11. It sounds as if Hugo’s real problem was his mind and not the skin on his penis. If one has a sex and drug addition, that would lead to poor health and physical problems for anyone intact or not. If his penis had been mutilated at birth, it would have somehow been better despite his mental illness of addiction? What is the point that he is trying to make? If he is somehow blaming the skin on his penis for his “death’s door step” condition in life, that would be post hoc ergo propter hoc logic, and quite flawed thinking. I’m not sure why this was included in the article. The only problem a penis every has is in the mind of the one who wants to cut it, and it doesn’t sound as if Hugo has a very good one. However, he does have an incredible ego.

    • Well said Nigel. Hugo is the messed up one here – and he has no right to tell those cut at birth to get over it. He had the opportunity to try both uncut and cut while those cut at birth never get to find out for themselves. He also illudes that restoration is a perfect fix and we should go for it if we want to try uncut – while he fails to note that restoration takes 2-10 years and only brings back a portion of what was in fact ROBBED.

    • Hugo was really lucky to have his foreskin while he was screwing his way through all those girls. If he had been cut as a child then he never would have been able to strip away that filth and offer a faithful marriage to his current wife. What a laughable load of crap. But if it did work that way Hugo, then don’t you think all of us should be left intact as children so we will have the same opportunity to cleans ourselves after we are finished sewing our wild oats. Your piece of the article makes no sense buddy – get over yourself!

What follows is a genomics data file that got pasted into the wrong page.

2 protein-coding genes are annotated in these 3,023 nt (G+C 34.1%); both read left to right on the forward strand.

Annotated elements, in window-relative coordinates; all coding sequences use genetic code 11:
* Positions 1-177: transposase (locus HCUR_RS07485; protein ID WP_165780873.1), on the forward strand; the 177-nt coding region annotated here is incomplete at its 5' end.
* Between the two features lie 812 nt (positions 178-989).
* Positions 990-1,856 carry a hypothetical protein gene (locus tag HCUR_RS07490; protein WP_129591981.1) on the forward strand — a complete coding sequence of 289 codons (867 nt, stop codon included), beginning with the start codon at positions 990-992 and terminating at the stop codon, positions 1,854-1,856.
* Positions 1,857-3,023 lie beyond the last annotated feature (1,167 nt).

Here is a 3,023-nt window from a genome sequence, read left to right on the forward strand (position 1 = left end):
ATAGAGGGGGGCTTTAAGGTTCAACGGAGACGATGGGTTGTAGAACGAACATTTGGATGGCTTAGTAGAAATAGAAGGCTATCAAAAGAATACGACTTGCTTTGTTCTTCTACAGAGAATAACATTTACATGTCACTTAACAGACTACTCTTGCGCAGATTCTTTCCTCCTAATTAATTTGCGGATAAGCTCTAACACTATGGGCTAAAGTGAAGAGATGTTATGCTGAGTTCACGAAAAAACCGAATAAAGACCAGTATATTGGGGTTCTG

12. Hugo said:

    “It’s almost like a countdown on threads like this: men’s rights activists appearing to insist that FGM and male circ are really equivalent in three, two, one…

    It’s like arguing with Holocaust deniers, I swear.”

    I have to agree that arguing with some people over the issue of infant circumcision is like arguing with Holocaust deniers. Some people are SO intent on keeping the practice of cutting baby boys’ genitals going, SO intent on finding excuse after excuse after excuse that they are, indeed, very much like Holocaust deniers! No matter how much evidence they see, they are totally unwilling to accept it, while they jump on any suggestion that hundreds of circumcisions might prevent one treatable infection like ducks on a junebug. Also, Hugo, I very much resent the suggestion that those of us who want to protect children from pain and injury are in any way comparable to the Nazis. Good grief.

    There are quite a few body parts that people can live without. Since no body part is totally free of problems, there isn’t anything that we couldn’t have cut off of our children and find something to say was prevented in the process. You know, the nails on big toes can be very troublesome. Many people get ingrown toenails, which cause a great deal of pain and can get infected. Some people need to have very painful surgery on them. In diabetics, infected toenails can even cause gangrene and result in amputation. We could prevent a great deal of pain by just obliterating the big toenails of all babies. We wouldn’t, though, because that would be ridiculous, wouldn’t it?